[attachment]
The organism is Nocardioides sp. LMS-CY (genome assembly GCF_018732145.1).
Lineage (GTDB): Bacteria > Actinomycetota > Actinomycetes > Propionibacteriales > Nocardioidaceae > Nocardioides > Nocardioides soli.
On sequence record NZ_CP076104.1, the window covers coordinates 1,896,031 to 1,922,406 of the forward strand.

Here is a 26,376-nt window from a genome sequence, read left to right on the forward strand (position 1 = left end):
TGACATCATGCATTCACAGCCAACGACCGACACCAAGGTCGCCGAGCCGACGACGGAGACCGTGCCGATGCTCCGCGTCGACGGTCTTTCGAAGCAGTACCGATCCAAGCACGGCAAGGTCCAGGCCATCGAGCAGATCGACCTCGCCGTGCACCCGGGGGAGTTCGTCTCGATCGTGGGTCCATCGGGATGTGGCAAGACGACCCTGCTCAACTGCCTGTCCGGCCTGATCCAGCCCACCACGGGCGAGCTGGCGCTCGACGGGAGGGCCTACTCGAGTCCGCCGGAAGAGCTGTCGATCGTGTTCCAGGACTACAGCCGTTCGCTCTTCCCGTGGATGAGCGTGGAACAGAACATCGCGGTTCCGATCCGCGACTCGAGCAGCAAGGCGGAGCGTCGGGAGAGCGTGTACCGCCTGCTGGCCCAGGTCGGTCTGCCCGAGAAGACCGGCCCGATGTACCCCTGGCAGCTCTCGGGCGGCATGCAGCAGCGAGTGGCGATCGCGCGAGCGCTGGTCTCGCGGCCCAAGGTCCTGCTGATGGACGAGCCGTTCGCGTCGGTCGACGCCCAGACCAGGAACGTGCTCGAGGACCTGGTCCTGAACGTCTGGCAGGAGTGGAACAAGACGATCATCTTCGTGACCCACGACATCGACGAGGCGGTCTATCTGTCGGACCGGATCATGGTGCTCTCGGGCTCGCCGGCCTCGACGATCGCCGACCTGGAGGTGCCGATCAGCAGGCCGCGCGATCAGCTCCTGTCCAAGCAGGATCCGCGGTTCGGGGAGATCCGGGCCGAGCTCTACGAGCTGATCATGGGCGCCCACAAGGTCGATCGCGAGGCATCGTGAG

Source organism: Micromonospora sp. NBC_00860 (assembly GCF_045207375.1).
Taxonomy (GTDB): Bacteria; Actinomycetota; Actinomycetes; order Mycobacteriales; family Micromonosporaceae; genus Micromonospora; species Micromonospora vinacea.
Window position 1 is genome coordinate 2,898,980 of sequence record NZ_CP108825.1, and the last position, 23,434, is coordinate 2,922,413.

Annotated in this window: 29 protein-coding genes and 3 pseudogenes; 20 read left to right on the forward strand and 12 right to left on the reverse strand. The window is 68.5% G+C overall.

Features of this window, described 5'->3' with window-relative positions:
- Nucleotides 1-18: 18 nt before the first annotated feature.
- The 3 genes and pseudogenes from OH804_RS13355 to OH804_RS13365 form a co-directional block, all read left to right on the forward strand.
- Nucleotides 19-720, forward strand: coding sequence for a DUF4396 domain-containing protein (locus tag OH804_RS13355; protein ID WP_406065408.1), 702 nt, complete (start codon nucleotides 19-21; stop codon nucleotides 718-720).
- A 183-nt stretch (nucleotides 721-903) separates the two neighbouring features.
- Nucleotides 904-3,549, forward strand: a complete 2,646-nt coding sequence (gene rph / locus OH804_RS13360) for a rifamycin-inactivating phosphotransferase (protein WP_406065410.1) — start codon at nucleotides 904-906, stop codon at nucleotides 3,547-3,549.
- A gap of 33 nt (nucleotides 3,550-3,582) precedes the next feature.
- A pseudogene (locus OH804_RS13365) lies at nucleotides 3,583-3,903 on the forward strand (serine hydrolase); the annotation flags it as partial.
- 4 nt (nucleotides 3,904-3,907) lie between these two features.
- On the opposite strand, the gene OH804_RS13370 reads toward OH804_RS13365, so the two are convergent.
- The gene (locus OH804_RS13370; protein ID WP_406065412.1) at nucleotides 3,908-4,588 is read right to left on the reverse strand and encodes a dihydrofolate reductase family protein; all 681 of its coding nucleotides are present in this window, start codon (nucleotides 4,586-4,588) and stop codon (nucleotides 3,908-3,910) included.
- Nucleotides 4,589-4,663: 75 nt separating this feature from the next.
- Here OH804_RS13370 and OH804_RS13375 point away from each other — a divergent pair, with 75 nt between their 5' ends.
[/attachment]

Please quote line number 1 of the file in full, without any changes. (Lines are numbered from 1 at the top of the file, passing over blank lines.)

The organism is Nocardioides sp. LMS-CY (genome assembly GCF_018732145.1).